Effect of controlling herbaceous and woody competing vegetation on wood quality of planted loblolly pine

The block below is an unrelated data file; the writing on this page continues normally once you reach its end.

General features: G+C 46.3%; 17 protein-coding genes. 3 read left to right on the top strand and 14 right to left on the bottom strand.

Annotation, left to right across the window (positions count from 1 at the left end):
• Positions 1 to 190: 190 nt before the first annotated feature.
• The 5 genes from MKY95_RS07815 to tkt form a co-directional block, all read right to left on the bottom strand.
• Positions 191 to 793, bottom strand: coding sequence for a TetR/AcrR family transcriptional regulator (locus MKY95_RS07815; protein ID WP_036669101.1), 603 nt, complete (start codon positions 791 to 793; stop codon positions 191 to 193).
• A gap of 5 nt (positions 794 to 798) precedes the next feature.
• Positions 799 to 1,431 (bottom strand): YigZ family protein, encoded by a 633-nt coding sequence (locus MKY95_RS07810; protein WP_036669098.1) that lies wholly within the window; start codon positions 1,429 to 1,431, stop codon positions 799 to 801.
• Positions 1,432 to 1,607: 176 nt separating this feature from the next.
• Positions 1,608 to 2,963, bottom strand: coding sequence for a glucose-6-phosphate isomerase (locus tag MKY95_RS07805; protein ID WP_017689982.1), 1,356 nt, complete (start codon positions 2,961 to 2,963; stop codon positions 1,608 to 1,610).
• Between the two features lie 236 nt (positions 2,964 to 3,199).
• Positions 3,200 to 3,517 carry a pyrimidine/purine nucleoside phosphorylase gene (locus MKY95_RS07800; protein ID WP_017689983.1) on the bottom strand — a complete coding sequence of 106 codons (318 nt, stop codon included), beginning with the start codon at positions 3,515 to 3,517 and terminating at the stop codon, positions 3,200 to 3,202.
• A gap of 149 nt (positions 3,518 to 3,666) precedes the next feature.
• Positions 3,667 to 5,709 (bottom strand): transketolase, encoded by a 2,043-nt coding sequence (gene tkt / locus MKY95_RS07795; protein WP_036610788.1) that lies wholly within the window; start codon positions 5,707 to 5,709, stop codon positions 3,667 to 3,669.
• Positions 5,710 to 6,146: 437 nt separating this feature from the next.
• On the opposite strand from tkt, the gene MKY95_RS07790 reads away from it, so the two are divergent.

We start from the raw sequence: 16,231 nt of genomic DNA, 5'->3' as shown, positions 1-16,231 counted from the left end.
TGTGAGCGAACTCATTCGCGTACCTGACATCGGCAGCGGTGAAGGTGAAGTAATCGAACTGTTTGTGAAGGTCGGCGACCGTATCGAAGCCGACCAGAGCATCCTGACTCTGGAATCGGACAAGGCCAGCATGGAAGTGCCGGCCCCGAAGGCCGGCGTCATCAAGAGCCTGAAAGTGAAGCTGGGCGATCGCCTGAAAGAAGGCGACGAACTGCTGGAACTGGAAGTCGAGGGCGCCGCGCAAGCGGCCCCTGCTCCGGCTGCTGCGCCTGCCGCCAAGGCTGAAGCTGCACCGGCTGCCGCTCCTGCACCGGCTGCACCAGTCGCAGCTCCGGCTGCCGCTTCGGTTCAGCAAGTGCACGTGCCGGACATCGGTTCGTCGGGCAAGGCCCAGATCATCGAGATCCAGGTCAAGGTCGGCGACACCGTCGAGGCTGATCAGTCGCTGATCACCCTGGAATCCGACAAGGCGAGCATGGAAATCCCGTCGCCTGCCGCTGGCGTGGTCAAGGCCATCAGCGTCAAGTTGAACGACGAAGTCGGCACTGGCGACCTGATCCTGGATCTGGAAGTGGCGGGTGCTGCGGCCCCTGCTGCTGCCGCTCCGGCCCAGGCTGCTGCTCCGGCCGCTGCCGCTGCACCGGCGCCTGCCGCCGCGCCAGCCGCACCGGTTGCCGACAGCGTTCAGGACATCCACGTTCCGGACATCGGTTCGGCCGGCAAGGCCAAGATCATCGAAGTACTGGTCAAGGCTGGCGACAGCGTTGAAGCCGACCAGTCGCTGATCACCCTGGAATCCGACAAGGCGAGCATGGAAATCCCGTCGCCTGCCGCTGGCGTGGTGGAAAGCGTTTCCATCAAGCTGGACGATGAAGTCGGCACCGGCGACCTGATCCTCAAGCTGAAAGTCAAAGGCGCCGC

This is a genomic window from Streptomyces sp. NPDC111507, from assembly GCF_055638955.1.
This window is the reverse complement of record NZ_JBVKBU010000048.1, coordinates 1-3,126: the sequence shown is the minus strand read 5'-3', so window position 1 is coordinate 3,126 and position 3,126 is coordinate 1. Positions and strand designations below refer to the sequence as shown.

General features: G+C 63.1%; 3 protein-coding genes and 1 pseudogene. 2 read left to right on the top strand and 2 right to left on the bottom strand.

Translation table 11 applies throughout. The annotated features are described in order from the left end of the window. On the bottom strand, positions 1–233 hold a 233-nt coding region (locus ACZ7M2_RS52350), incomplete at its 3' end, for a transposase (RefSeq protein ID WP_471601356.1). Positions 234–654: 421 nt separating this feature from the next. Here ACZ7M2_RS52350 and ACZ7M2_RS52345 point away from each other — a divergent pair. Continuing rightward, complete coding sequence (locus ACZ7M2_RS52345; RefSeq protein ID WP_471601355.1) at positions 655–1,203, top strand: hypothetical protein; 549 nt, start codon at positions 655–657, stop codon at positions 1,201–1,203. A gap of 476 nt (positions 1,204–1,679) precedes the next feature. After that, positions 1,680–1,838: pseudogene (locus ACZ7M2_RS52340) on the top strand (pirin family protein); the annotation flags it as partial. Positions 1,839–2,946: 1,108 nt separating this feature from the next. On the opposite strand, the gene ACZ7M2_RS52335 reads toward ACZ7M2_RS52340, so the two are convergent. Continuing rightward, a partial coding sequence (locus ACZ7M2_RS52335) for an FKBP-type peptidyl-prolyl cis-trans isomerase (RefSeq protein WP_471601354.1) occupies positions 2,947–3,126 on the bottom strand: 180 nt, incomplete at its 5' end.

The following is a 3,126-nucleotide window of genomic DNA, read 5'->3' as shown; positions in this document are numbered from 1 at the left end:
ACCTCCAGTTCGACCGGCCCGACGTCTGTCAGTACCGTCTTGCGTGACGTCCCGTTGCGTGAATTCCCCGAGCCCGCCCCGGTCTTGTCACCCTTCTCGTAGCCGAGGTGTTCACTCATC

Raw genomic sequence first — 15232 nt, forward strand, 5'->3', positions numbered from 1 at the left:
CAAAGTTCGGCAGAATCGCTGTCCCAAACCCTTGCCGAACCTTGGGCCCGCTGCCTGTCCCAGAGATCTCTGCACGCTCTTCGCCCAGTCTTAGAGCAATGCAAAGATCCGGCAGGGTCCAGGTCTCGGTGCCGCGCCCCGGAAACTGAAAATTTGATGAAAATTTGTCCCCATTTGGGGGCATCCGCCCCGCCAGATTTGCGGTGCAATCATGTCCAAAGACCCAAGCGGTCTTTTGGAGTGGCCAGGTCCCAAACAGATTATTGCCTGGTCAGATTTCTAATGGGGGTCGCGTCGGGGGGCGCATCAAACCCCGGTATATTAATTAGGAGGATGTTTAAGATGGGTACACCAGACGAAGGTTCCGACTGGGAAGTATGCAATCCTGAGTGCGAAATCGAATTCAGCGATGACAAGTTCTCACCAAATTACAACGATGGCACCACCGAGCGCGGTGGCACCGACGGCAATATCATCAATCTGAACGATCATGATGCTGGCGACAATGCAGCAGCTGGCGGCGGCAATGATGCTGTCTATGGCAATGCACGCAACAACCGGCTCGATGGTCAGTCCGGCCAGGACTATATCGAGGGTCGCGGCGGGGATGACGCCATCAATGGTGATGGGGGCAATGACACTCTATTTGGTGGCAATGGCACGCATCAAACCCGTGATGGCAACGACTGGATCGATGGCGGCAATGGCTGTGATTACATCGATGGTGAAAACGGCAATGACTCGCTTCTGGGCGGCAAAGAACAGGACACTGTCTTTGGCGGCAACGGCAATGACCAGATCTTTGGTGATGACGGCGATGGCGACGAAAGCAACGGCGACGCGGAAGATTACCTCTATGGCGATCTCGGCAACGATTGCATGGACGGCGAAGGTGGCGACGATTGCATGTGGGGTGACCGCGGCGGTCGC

Southern pine plantations are increasingly established using herbicides to control herbaceous and/or woody competing vegetation to enhance growth, but little is known about the effect on wood quality. A study was established at 13 southern locations in 1984 to examine the effects of complete control of woody, herbaceous, and woody plus herbaceous competition for the first 3 to 5 years on the growth and stand dynamics of loblolly pine (Pinus taeda L) plantations. After 15 years, herbaceous plus woody control increased pine merchantable volume per acre by an average of 23 to 121 percent compared to no competition control. Increment cores, 12 mm in diameter, were collected from 36 trees in each of the 4 treatments from each of the 13 locations. X-ray densitometry was used to determine annual growth, proportion of latewood, and specific gravity (SG) of earlywood, latewood, and annual rings. Woody plus herbaceous competition control significantly increased growth at all locations, did not significantly reduce ring SG of earlywood or latewood, and did not significantly affect proportion of latewood in the annual ring. Woody plus herbaceous competition control did significantly increase growth during juvenile wood formation in years 1 to 5 and thus increased the diameter of the juvenile wood core by an average of 19 percent. Cross-sectional weighted proportion of latewood decreased 10 percent and cross-sectional weighted SG decreased 3 percent as a result of increased growth during the juvenility period in trees receiving the woody plus herbaceous control treatment. However, growth gains substantially offset the slight reduction in percent latewood and SG.